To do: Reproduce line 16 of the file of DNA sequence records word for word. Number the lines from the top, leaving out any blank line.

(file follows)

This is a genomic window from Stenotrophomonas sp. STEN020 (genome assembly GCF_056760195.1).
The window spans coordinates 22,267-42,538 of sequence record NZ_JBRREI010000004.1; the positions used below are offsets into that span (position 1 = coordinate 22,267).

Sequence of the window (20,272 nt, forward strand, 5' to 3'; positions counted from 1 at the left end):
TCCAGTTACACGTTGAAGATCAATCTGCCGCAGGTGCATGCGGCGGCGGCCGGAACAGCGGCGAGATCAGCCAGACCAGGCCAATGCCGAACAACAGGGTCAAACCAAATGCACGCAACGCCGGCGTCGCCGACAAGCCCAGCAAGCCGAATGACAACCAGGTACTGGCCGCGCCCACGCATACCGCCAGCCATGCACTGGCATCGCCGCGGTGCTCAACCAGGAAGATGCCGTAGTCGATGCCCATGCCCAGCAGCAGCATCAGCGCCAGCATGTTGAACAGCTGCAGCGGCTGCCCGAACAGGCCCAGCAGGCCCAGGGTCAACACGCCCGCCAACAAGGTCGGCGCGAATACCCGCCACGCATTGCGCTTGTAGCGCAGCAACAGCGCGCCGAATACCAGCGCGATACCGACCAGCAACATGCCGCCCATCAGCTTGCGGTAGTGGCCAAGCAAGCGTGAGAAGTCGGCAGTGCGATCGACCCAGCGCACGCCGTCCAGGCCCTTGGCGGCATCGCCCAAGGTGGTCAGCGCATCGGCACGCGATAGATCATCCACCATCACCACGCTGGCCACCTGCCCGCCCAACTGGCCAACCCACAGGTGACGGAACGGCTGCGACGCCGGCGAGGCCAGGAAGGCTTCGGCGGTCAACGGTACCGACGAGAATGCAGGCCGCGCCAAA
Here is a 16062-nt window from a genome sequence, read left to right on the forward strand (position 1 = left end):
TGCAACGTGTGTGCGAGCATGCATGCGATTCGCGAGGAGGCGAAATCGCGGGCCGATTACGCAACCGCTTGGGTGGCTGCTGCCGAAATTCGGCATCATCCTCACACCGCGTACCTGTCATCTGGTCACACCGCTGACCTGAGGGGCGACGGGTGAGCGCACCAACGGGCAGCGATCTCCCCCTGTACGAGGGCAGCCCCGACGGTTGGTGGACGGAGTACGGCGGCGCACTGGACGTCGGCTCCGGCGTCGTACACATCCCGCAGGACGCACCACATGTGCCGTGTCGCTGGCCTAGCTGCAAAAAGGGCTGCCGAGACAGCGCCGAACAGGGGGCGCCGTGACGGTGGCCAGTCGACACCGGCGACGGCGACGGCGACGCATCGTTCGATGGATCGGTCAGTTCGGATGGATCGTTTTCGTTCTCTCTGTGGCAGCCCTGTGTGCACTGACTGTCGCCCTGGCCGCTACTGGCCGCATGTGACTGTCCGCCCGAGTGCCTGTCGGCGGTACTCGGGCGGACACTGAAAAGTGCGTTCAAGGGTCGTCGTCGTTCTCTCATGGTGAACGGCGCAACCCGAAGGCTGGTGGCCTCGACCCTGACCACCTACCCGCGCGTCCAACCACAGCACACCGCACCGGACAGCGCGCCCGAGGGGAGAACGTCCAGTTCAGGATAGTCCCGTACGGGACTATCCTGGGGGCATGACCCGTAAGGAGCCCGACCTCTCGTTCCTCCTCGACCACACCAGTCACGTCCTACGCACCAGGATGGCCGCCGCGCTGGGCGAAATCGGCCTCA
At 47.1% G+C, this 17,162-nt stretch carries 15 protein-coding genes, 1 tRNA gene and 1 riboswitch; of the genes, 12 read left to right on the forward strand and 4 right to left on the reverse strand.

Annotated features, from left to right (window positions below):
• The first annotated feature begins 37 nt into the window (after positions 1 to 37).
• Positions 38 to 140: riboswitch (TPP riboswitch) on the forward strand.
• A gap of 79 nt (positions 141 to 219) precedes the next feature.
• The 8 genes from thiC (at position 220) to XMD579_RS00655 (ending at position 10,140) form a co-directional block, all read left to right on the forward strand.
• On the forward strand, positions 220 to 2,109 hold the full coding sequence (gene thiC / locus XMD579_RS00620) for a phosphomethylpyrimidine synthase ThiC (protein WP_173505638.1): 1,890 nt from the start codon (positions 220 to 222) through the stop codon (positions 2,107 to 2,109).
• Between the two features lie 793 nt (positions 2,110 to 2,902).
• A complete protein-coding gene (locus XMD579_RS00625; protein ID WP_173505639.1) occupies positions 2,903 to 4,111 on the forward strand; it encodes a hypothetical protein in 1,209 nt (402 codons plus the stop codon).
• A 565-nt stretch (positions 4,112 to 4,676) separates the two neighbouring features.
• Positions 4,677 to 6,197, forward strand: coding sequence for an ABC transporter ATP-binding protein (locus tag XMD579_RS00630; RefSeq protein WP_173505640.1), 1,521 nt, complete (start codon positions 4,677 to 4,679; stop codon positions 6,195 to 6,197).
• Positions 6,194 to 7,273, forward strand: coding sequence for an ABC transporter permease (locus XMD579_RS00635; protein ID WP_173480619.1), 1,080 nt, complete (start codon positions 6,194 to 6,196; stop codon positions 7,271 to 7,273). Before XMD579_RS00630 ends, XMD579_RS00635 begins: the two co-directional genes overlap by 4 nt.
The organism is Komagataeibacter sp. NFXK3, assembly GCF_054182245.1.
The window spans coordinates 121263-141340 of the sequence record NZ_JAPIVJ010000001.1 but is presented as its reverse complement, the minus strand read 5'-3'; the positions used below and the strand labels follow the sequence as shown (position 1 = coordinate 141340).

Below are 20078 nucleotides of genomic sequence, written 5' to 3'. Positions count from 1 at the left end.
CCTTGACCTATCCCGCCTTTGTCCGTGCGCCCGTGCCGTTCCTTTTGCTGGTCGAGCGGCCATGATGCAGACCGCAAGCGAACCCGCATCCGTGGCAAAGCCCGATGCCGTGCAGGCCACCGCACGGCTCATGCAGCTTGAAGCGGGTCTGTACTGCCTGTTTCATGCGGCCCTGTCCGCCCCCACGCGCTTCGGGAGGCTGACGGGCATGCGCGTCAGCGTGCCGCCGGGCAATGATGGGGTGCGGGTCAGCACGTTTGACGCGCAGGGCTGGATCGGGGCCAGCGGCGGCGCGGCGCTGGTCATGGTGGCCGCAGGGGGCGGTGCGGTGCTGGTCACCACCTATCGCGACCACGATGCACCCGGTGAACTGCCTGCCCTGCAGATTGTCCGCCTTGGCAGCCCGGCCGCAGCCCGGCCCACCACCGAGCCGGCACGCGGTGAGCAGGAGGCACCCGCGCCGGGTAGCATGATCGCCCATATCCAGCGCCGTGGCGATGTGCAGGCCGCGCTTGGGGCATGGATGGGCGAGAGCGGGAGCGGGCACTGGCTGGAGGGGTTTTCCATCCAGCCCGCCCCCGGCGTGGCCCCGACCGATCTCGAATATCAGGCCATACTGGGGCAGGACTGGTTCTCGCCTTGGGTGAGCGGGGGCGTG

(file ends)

• A 565-nt stretch (positions 4,112 to 4,676) separates the two neighbouring features.